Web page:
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Tuesday, Jun 19, 2018
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St. Pete architect backs Pier assertion with details

ST. PETERSBURG — Local architecture firm Mesh made waves recently when it announced it could renovate the city’s inverted pyramid pier for $24 million, well below the city’s original estimate of more than $70 million.

Now the firm has released a set of drawings showcasing its proposed radical makeover of the 40-year-old building that has sat empty for five months — since it was closed as a first step toward demolition.

In the new design, the pier’s dated glass, steel and concrete exterior would be covered with a mesh-like material, giving it a sleek modern look but also preserving the original pyramid which still would be visible. The design also moves the pier approach slightly south, making the pyramid appear to rise out of Tampa Bay.

“We’re trying to give people something new while also saving the pyramid,” said CEO Gary Grooms.

Mesh’s “Wave” design was one of three finalists in an international pier design contest that was won by Michael Maltzan’s Lens design. But voters decisively rejected the Lens in an August referendum, sending the city back to the drawing board.

The pier was a hotly debated issue during the recent mayoral campaign with both Mayor Bill Foster and Mayor-Elect Rick Kriseman saying they favor building a new pier over renovating the inverted pyramid.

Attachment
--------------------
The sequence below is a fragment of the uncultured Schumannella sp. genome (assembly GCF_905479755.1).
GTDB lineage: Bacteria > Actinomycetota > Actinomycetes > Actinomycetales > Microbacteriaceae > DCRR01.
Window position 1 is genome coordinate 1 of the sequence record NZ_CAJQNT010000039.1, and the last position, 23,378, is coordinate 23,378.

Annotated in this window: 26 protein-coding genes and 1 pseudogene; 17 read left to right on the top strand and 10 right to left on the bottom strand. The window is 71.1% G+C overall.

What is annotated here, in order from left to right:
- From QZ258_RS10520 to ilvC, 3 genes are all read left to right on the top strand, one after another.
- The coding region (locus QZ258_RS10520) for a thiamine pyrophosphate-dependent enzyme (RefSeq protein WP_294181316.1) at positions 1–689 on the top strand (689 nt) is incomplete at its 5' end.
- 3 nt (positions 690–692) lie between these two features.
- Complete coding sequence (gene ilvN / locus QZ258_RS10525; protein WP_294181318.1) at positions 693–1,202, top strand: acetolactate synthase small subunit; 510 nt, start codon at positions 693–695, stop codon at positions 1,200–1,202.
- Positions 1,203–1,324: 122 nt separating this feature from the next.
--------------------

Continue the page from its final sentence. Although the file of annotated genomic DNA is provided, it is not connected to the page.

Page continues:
On Thursday, Kriseman said that is still his preference but he would be willing to listen to proposals to re-use the pyramid.

“I’m certainly willing to give them a chance to convince me,” he said.

Kriseman, who was elected as the city’s new mayor Tuesday, plans to get thoughts from residents on what amenities they want on their pier. Then the city would accept design proposals with residents choosing their top three favorites and city leaders making the final choice.

The city has hired OpinonWorks, a Maryland-based firm, to survey residents in the next few weeks about what amenities they want in their new pier.

Mesh is likely to be one of the firms submitting designs, said Grooms.

Its new proposal would reduce the width of the pier approach to 50 feet, roughly half its current size. It would include trolley lanes in the center and lanes for walkers and cyclists on the outside. The southern side of the approach would include a canopy for shade, fitted with solar panels in its roof, and a fishing platform.

The pier would include a soda shop, event space and restaurants, including outdoor dining on the fifth floor.

The plan also has a plaza and other amenities on uplands now used as parking lots. That could include space for public art, beach volleyball facilities, a splash park and a stage with up to 1,500 fixed seats and a grassy hill to give the venue an amphitheater feel.

The company estimates the overall cost of the project at $46 million, roughly the amount the city has left in its budget after more than $4 million was spent on The Lens.

Grooms said the city should not repeat its insistence on hiring a big-name architect; there are local firms, including his, that easily can handle a project of this size.

“Of course we’d like to do the job” Grooms said. “We think we know the city better — we think that qualifies us in a different way.”

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